#18 fivestar

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Posted 16 October 2013 - 05:12

Thanks Alan. Tried to contact CiroMenotti but he is no longer active.

Edited by fivestar, 16 October 2013 - 05:13.


#19 Sharman

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Posted 16 October 2013 - 14:55

For those who haven't read it, there's a free PDF version of Roberta's autobiography available:

 

http://ebookbrowsee....y-pdf-d32893873

Tried that Vitesse, getting a warning that this site is an active transmitter of viruses.



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#20 Vitesse2

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Posted 16 October 2013 - 15:20

Works fine for me - perhaps your firewall or AV is giving a false positive? However, I've just uploaded a copy to my Dropbox:

 

https://dl.dropboxus...owell Story.pdf



#21 Vitesse2

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Posted 27 October 2013 - 08:03

Obituary from today's Independent: 'It's easier to change a body than to change a mind': The extraordinary life and lonely death of Roberta Cowell

#22 Tim Murray

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Posted 27 October 2013 - 08:56

Confirmation at last. I thought it a very nice article about a remarkable person. Thanks Richard.



#23 zoff2005

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Posted 28 October 2013 - 14:36

I have just finished reading her Autobiography, written in 1954 - it is quite fascinating. Incidentally is the photograph (taken at Brooklands in 1939) on page 83 of DSJ?

Marcus



#24 Tim Murray

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Posted 28 October 2013 - 15:20

I certainly took it to be him.

#25 Vitesse2

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Posted 28 October 2013 - 17:48

I've posted this letter before - published in an early wartime edition of Motor Sport:

 

Sir,

Having just received your October issue, I should first like to say thank you for "carrying on". I see that you would like to hear from readers, so having been a regular reader for five years, here you are. It probably will not interest anyone but will fill up the odd corner.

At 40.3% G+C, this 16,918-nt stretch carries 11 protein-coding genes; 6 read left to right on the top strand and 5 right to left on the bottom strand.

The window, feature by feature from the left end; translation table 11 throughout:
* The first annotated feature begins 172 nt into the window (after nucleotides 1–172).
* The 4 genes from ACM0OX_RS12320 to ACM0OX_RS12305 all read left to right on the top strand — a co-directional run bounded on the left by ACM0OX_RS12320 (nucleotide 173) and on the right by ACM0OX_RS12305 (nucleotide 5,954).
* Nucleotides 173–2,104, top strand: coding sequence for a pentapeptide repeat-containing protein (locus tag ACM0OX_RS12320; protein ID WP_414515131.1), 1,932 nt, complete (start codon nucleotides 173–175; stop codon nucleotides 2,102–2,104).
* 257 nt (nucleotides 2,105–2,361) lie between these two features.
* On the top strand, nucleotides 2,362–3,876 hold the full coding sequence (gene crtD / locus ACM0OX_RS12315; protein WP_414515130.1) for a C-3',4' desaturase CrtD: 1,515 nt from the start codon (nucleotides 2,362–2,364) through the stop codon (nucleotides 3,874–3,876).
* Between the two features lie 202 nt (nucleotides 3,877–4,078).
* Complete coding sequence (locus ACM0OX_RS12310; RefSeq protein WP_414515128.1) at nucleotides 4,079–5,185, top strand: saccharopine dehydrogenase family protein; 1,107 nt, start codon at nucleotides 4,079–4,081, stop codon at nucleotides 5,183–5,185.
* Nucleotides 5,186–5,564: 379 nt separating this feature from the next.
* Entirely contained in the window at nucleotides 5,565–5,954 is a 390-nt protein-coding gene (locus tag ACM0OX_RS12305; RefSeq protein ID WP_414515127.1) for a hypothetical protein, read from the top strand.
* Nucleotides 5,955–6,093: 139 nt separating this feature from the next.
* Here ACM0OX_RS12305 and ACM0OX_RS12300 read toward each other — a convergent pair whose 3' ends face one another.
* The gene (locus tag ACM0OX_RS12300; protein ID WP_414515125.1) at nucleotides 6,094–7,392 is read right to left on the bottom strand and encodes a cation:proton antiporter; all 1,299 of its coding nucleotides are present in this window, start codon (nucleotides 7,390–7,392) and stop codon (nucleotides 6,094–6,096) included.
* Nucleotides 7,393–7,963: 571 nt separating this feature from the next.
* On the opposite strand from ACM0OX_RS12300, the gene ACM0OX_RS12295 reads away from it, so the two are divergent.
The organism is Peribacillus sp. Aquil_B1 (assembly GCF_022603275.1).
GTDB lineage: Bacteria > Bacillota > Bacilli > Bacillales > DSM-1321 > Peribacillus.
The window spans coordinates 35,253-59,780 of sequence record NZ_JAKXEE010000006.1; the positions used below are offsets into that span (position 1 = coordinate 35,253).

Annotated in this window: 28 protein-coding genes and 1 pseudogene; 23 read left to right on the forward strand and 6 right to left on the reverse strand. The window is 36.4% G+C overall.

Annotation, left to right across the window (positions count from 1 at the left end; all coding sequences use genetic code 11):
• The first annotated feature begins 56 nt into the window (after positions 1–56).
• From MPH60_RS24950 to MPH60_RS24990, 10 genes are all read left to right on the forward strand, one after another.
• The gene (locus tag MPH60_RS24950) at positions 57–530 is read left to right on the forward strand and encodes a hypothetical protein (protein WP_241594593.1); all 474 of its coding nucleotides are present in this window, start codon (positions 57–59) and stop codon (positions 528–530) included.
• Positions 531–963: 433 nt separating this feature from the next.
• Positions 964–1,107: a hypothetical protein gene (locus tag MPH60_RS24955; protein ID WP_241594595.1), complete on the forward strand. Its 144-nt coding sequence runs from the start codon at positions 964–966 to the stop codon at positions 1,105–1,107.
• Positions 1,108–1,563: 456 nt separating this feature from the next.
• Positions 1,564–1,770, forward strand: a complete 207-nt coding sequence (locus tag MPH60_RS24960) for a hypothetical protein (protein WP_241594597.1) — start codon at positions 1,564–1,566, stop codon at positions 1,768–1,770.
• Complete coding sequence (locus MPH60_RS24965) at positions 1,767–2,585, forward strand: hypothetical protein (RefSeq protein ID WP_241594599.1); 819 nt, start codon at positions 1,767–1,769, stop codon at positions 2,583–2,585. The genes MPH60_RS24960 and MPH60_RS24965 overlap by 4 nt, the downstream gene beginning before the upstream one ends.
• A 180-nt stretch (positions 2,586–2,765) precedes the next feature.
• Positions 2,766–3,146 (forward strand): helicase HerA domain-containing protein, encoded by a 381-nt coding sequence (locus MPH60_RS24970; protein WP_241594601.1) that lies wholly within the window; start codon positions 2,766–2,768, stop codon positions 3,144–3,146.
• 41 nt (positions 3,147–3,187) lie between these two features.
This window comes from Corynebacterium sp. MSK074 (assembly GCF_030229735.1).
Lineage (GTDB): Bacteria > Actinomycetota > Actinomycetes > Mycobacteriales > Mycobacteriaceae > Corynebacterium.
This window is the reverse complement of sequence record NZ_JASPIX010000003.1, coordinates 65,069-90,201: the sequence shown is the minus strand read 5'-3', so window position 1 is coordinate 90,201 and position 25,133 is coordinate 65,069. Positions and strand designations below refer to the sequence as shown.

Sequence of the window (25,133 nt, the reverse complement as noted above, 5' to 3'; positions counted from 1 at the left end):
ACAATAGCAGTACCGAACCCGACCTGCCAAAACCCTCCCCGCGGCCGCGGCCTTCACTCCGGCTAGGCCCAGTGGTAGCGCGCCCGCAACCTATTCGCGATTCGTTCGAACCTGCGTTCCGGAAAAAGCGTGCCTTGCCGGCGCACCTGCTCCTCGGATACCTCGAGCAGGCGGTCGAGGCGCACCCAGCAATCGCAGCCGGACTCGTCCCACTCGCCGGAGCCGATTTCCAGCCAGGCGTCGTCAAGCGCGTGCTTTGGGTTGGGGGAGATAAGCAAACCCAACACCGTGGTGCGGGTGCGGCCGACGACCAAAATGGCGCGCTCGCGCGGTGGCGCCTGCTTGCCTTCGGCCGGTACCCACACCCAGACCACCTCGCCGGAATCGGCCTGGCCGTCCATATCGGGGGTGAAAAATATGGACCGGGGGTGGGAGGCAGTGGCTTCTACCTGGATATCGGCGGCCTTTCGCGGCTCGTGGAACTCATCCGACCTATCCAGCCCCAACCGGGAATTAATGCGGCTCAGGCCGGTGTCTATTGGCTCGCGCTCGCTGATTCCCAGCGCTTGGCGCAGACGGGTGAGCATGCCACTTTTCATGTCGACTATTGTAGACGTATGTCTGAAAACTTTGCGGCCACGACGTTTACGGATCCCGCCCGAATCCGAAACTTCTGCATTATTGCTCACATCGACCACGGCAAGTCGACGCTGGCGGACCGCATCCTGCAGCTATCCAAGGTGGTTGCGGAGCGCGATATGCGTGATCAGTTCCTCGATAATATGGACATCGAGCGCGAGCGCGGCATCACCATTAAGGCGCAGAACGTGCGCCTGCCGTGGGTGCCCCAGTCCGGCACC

Whilst at school in 1934 at the age of fourteen, a classmate of mine told me a number of interesting insights about a sport, of which I had heard but knew little, namely motor racing, or as I now know it, "The Sport". My enthusiasm soon grew and I began to buy motoring papers. The following year I had given to me Barre Lyndon's book "Grand Prix", this really fired my enthusiasm, and I was soon reading every book and paper on motor-racing I could lay my hands on. At that time the nearest venue was Brooklands, but unfortunately the cost to attend a meeting was more than I ever possessed and I had no friends with cars, who were interested enough to transport me there, so my motor-racing had to come from reports in the journals.

In 1936 I saw a racing car "in the flesh" or should I say "in the metal" for the first time, that was an ERA at the Schoolboys' Exhibition. Later in the year, whilst staying at Brighton, I found that the Lewes Speed Trials were quite near, so off I went to find the venue. It was there that I first saw racing-cars in action, what a thrill! There was a "works" sv Austin, Hadley up, MG's, Alta's, Bugatti's, the Vauxhall Villiers and that marvellous piece of machinery, Fuzzi. After that meeting I thought something must be done.